Skip Navigation

Worrying times………….

20 November 2014:

The Scottish Government is looking for responses to their newly launched ‘Consultation on a New Tenancy for the Private Sector’.

With the private rented sector in Scotland now totalling over 330,000 homes (twice as large as it was fifteen years ago), the Scottish Government feels that it is time to bring in a major review of private rented tenancies for the first time since the Housing (Scotland) Act 1988, with a view to providing improved security of tenure for those tenants who want it with the continued flexibility that many tenants, such as students and young families, currently enjoy.

With this in mind the Private Rented Sector (PRS) Tenancy Review Group was set up in September 2013. The Review Group recommended in May 2014 ‘that the current Short Assured Tenancy and Assured Tenancy be replaced by a new private tenancy that covers all future private rented sector lets’, along with other recommendations such as new roll-over arrangements at the end of the tenancy, removing some grounds for repossession and introducing a new model tenancy agreement.
Following the Review Group’s recommendations, responses are being gathered by the Scottish Government on the following policy issues:

  1. Whether the current assured and short assured tenancy system should be scrapped in favour of a new tenancy system.
  2. Whether or not this new tenancy system should remove the ‘no fault’ ground for repossession (the ‘no fault’ ground of repossession currently allows landlords to repossess the property at the end of the tenancy).
  3. If the new tenancy system should allow roll-overs for only the length of the original tenancy.
  4. Whether or not landlords should issue a tenancy of no fewer than six months.
  5. A proposal to reduce the number of grounds of repossession to eight and make them all mandatory (which would mean a Sheriff’s discretion is no longer required). The proposed new grounds are:
    a. the landlord wants to sell the home;
    b. the mortgage lender wants to sell the home;
    c. the landlord wants to move into the home;
    d. refurbishment;
    e. change to the use of the home;
    f. the tenant failed to pay three full months’ rent;
    g. the tenant is anti-social, and;
    h. the tenant has otherwise breached the tenancy agreement.
    It is proposed that all of these grounds would have a four week required period before proceedings can be raised.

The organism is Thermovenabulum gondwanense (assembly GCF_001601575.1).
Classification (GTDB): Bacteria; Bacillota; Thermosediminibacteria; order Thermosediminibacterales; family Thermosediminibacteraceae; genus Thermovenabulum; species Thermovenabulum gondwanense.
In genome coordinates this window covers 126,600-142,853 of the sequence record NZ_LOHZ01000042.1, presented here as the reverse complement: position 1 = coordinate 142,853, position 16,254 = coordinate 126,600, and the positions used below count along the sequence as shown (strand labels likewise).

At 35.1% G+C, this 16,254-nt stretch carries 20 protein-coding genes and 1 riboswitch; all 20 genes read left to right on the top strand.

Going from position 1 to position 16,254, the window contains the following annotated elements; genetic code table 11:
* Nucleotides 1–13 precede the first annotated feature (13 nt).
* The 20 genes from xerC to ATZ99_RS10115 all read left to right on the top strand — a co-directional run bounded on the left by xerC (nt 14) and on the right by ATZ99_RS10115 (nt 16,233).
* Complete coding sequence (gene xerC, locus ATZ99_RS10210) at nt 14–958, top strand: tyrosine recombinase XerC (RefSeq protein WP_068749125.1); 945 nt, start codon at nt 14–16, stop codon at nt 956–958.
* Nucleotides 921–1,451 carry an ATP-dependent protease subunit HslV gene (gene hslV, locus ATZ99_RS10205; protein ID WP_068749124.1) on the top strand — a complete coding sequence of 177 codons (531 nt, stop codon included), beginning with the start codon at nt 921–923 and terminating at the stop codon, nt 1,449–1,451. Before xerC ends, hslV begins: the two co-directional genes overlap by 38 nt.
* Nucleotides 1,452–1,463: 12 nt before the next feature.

6. Whether only tenants should have the ability to issue a notice to quit.
  7. Should a model tenancy agreement be introduced including both mandatory and discretionary clauses with an easy-to-understand guidance note?
  8. Should the Scottish Government take any action to address rent levels in the private rented sector?

The proposals are far reaching and will, if carried forward, have a major impact on both tenants and landlords.

Landlords and investors will be worried by the final question regarding Government intervention in rent levels in the private rented sector – do we really want to go back to an age of rent caps? If the proposals are implemented in their current form, lenders may be less willing to agree buy-to-let mortgages. The new rules could be a step too far for not only your average buy-to-let landlord, but may well put off institutional investment in the residential sector, something that has long been needed especially now that property prices seem to be on the rise again. A major issue facing the housing sector in Scotland is lack of supply and if the new rules result in less flexibility in the private rental market this could exacerbate that problem.

Some tenants, particularly students, may also be concerned that the proposals provide less flexibility for renting than the current short assured tenancy regime.

The Scottish Government recently published a comprehensive analysis of rent levels in the private rental sector and, following this, it will be interesting to see whether they intend to regulate rent levels in due course.

The Scottish Government consultation on a New Tenancy for the Private Sector is currently live and all responses will be made public at the end of the consultation. The deadline for responses to the consultation is 28 December 2014.  The consultation can be found on the Scottish Government website here.

– See more at:

Back to News